Progressive vaccinia (vaccinia necrosum) is characterized by continuing and progressive necrosis at the vaccination site. Lesions may develop at other body sites. It is both a severe and potentially fatal adverse event. Progressive vaccinia usually occurs in persons with some form of immunodeficiency. Other rare adverse events affecting the skin include generalized rashes (erythematous, urticarial, nonspecific), erythema multiforme (Stevens-Johnson syndrome) and secondary bacterial infections at the site of vaccination.
Neurological complications include postvaccinial encephalopathy and postvaccinial encephalitis; the distinction between these 2 entities is based on pathologic findings. Postvaccinial encephalopathy usually occurs in children younger than 2 years, resulting in fevers and convulsions beginning 6-10 days after vaccination. Postvaccinial encephalitis usually affects those older than 2 years and begins 11-15 days after vaccination. Both postvaccinial encephalopathy and postvaccinial encephalitis can be fatal, and those who survive may have permanent sequelae. Some studies have referred to both processes as postvaccinial encephalitis. Death has occurred in 1 or 2 persons per million vaccinated and was most often due to postvaccinial encephalitis or progressive vaccinia.
Smallpox vaccine has not caused congenital malformations. Rare reports describe fetal infection in pregnant women who experienced stillbirths or infant deaths shortly after delivery. These events usually occurred after primary vaccination. Women of childbearing potential should be instructed not to become pregnant for at least 4 weeks after vaccination.
Vaccinia, because it is a live virus, can be spread to unvaccinated contacts such as those living in the same household (contact vaccinia) or sexual partners. Besides developing lesions at the accidental implantation site, the individual is at risk for developing other complications. Historically, accidental implantation (inadvertent inoculation) and eczema vaccinatum were the 2 most common complications of contact vaccinia. In 1963, there were 22 cases of inadvertent inoculation, mostly children age 1-4 years old, and 54 reported cases of eczema vaccinatum in contacts. During the same year, 6.239 million individuals received primary vaccination and 7.775 million received revaccination.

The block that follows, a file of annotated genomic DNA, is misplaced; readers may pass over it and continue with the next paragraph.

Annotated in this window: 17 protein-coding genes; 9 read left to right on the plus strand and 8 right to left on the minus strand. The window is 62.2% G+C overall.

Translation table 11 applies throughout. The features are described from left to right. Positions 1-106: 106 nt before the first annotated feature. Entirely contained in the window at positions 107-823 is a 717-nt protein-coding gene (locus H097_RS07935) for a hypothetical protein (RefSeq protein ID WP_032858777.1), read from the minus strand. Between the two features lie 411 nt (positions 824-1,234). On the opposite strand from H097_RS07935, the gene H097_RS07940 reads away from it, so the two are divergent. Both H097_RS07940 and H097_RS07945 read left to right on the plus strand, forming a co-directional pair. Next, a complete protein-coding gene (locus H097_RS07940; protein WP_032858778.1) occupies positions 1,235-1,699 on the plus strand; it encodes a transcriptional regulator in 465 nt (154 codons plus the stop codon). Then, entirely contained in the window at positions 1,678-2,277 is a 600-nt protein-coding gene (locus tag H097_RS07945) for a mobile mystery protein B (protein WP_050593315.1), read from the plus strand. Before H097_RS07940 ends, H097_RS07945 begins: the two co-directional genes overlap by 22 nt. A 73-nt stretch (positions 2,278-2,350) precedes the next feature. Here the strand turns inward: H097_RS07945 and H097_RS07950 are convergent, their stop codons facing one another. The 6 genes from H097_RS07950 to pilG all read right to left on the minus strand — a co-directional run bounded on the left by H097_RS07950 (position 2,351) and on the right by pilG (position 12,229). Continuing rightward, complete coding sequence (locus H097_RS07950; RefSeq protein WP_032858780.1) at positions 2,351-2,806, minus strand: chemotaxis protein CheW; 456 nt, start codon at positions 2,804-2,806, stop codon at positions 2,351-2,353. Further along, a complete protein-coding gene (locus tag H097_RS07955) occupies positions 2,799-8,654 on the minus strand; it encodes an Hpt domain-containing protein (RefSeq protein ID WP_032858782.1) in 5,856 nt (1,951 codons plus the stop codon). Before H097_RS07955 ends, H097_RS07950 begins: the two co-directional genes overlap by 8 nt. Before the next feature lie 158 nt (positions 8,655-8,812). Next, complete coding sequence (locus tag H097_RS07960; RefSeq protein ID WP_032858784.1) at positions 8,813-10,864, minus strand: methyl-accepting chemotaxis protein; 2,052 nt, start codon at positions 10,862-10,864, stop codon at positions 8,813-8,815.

Of the 35,903 civilians who received the smallpox vaccine from Jan. 24 to May 2, 2003, there were no cases of eczema vaccinatum, progressive vaccinia, postvaccinial encephalitis or postvaccinial encephalomyelitis, fetal vaccinia, or erythema multiforme major. There were 12 suspected and 3 confirmed cases of inadvertent inoculations that did not involve the eye, 2 confirmed cases of ocular vaccinia and 2 suspected and 1 confirmed case of generalized vaccinia. There were no cases of transmission from vaccinees to others in the health care setting or other settings while there were 9 cases spread from military vaccinees to civilian contacts. More than 430,000 individuals in the military received the vaccine since December 2002. There were 36 cases of generalized vaccinia all of which were mild, 48 cases of autoinoculation, 19 cases of transmission to others, and no cases of eczema vaccinatum or progressive vaccinia. According to the National Smallpox Vaccine in Pregnancy Registry, 6 women in the civilian population and 85 in the military were inadvertently exposed to the smallpox vaccine during pregnancy.